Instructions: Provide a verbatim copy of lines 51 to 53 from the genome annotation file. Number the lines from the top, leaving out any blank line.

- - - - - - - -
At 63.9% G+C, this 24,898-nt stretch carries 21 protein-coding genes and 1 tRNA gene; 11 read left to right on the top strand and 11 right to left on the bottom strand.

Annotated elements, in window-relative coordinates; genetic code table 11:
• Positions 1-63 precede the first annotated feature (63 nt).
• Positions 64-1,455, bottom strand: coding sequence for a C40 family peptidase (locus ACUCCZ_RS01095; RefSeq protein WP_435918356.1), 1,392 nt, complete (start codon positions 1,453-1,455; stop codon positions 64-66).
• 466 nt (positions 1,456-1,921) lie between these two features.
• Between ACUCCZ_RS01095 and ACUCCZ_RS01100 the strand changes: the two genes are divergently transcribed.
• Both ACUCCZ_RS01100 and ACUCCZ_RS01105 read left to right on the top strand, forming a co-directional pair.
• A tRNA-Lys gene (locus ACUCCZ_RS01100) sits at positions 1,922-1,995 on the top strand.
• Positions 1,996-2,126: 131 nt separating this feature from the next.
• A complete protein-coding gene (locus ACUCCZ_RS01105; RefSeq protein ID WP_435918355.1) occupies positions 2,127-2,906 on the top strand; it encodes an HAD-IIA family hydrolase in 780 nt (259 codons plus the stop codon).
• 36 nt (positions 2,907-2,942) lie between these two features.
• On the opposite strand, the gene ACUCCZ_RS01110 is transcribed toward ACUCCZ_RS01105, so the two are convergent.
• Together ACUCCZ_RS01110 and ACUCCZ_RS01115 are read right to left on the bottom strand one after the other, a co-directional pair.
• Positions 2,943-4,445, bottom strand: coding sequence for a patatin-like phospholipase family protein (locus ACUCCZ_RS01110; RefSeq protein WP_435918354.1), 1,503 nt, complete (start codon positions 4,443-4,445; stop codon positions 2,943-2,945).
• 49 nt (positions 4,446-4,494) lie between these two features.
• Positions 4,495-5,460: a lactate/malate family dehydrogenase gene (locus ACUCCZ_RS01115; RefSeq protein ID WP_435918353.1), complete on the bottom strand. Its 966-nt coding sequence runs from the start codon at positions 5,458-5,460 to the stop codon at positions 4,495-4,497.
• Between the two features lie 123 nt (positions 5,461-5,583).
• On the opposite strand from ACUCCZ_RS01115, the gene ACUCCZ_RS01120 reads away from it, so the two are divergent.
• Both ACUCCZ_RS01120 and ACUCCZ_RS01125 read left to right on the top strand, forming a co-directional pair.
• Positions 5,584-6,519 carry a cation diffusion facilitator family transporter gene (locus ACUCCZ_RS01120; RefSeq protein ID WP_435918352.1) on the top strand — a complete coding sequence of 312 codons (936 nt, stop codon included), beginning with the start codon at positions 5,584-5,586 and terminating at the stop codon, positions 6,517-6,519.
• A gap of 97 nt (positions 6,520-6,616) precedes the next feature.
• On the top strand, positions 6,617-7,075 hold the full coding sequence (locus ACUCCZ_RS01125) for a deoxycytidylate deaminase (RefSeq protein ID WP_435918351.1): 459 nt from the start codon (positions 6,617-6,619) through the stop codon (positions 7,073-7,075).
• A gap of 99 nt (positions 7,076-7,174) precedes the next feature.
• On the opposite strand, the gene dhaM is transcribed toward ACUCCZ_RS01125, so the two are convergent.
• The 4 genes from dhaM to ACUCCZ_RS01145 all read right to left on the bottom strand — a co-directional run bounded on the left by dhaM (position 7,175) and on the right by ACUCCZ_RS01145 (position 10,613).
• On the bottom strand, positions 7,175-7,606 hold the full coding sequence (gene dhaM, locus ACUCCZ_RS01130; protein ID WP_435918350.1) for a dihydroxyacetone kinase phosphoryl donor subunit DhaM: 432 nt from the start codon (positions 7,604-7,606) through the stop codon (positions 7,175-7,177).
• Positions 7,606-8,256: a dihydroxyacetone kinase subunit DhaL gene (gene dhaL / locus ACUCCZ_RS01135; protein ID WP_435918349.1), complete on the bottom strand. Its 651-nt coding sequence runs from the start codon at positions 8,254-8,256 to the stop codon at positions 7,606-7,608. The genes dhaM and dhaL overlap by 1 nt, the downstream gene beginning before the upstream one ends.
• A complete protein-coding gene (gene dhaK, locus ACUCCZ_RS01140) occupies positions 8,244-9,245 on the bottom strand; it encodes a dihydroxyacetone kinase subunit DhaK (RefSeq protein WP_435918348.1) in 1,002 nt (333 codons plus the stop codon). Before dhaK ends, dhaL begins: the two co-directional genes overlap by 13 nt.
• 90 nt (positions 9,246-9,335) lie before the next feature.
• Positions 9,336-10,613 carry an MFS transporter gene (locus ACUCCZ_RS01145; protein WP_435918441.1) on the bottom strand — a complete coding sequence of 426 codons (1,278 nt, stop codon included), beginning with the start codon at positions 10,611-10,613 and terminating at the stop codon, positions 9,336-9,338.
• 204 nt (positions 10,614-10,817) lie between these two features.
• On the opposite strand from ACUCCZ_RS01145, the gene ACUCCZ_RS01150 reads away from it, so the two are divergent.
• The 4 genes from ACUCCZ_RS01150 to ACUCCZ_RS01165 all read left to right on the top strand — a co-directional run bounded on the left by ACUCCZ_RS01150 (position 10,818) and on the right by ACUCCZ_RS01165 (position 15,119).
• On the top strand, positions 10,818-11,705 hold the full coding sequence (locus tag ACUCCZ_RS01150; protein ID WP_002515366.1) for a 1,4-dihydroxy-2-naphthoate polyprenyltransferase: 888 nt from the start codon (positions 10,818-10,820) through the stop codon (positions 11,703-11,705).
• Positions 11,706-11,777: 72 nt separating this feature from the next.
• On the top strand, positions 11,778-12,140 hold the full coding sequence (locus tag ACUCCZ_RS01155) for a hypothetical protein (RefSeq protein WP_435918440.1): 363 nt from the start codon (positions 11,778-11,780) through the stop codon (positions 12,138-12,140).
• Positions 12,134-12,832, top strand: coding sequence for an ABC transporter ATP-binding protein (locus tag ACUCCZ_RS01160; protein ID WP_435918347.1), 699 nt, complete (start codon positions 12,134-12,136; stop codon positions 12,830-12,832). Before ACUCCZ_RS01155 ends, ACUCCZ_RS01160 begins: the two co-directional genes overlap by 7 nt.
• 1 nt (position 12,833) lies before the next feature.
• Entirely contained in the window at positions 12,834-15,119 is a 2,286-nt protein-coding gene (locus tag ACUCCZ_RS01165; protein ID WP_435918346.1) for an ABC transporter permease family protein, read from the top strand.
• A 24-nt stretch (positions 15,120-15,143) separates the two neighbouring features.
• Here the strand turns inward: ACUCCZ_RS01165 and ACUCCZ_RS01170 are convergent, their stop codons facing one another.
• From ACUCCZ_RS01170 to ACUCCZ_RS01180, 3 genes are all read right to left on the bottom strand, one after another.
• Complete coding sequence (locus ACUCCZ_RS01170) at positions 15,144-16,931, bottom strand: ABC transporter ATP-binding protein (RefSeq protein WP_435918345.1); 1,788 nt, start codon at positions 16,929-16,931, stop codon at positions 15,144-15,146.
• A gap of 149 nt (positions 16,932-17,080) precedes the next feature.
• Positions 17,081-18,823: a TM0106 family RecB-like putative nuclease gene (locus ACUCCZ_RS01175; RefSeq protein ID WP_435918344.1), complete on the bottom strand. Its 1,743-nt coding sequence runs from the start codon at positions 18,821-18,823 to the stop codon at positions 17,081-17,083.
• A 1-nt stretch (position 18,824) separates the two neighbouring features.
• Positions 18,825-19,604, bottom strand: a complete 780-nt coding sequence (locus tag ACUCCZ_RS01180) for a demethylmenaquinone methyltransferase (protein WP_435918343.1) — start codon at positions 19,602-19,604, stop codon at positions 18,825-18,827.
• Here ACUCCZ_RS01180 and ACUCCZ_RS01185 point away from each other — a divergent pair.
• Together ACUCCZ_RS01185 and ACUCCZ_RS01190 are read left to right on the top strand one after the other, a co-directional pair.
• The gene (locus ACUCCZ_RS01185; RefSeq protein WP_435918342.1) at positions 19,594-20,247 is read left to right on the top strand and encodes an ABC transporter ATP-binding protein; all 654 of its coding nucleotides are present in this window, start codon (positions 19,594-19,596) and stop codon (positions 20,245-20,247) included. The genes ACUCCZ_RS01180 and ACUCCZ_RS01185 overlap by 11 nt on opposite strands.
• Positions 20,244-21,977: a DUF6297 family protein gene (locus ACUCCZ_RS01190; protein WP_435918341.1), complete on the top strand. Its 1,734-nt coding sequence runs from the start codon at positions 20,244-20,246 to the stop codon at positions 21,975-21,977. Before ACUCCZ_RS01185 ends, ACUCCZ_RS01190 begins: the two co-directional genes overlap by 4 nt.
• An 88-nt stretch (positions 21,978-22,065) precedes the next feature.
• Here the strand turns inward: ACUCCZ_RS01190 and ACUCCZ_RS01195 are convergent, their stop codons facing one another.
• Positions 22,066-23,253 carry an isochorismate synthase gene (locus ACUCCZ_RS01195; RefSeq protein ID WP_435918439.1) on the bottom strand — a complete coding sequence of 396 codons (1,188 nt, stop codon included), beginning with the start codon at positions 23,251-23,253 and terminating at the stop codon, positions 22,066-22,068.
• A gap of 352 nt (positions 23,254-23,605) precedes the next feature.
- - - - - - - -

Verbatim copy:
• Positions 20,244-21,977: a DUF6297 family protein gene (locus ACUCCZ_RS01190; protein WP_435918341.1), complete on the top strand. Its 1,734-nt coding sequence runs from the start codon at positions 20,244-20,246 to the stop codon at positions 21,975-21,977. Before ACUCCZ_RS01185 ends, ACUCCZ_RS01190 begins: the two co-directional genes overlap by 4 nt.
• An 88-nt stretch (positions 21,978-22,065) precedes the next feature.
• Here the strand turns inward: ACUCCZ_RS01190 and ACUCCZ_RS01195 are convergent, their stop codons facing one another.